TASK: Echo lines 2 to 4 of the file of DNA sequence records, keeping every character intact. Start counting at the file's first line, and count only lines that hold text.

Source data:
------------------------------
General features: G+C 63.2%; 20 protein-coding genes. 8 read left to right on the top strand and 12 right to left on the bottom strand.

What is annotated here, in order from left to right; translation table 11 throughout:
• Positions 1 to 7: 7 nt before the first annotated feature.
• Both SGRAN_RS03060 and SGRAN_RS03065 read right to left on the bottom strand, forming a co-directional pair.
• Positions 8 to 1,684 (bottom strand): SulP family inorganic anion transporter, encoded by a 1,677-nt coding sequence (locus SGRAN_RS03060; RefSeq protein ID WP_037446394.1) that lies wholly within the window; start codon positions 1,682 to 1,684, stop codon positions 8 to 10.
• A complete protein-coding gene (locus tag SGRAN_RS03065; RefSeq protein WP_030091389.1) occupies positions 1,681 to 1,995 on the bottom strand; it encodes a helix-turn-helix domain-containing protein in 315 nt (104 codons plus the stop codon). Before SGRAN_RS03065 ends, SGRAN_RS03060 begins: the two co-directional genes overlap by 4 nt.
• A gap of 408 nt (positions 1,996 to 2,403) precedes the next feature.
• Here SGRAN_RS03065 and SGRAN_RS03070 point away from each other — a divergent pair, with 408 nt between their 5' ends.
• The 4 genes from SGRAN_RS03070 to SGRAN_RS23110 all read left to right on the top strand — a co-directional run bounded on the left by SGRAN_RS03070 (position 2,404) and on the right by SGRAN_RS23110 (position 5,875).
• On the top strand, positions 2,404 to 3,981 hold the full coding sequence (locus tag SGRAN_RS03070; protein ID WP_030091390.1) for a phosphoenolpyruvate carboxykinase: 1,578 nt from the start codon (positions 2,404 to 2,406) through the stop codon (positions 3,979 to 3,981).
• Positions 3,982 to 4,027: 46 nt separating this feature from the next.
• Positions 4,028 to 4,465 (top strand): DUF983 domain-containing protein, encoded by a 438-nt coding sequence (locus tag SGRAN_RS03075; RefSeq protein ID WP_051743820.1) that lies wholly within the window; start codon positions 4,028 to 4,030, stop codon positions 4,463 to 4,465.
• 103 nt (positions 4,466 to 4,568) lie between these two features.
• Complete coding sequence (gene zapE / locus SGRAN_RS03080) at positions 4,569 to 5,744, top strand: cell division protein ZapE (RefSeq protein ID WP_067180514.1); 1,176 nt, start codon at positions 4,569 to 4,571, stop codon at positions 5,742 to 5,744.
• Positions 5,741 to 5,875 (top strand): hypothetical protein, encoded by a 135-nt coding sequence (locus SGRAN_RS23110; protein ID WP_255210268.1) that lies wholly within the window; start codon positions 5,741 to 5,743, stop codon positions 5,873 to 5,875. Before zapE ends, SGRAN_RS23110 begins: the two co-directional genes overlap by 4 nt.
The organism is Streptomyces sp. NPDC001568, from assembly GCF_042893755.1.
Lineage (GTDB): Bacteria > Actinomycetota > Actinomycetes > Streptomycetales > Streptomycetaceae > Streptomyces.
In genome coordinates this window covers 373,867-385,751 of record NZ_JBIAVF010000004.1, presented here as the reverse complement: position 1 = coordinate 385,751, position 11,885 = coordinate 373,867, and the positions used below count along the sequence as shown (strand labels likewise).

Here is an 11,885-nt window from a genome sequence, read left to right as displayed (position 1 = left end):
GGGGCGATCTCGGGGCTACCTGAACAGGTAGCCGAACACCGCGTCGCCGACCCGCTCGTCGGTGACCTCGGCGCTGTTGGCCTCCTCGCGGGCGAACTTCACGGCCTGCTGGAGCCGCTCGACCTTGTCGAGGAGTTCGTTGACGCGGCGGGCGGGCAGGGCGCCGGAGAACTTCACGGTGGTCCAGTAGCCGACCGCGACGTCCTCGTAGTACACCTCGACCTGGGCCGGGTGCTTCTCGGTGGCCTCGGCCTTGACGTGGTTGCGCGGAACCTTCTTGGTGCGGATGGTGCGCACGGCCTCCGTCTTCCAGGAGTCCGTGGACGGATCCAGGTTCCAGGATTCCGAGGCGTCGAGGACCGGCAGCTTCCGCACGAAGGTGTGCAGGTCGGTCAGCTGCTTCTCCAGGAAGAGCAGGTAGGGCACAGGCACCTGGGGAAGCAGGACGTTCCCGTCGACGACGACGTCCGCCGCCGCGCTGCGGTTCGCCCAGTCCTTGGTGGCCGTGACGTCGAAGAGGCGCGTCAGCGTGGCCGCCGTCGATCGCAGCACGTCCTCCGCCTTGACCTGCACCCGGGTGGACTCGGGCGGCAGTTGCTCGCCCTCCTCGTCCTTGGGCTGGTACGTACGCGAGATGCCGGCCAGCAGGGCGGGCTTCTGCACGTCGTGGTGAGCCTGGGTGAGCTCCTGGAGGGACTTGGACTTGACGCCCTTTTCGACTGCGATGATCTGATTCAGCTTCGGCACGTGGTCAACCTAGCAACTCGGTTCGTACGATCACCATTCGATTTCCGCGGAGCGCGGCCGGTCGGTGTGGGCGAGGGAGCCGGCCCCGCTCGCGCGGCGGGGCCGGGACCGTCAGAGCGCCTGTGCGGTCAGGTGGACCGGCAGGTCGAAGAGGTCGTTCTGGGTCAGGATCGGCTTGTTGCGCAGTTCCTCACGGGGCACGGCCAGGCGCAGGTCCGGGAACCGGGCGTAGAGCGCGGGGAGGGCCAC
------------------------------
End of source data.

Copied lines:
What is annotated here, in order from left to right; translation table 11 throughout:
• Positions 1 to 7: 7 nt before the first annotated feature.
• Both SGRAN_RS03060 and SGRAN_RS03065 read right to left on the bottom strand, forming a co-directional pair.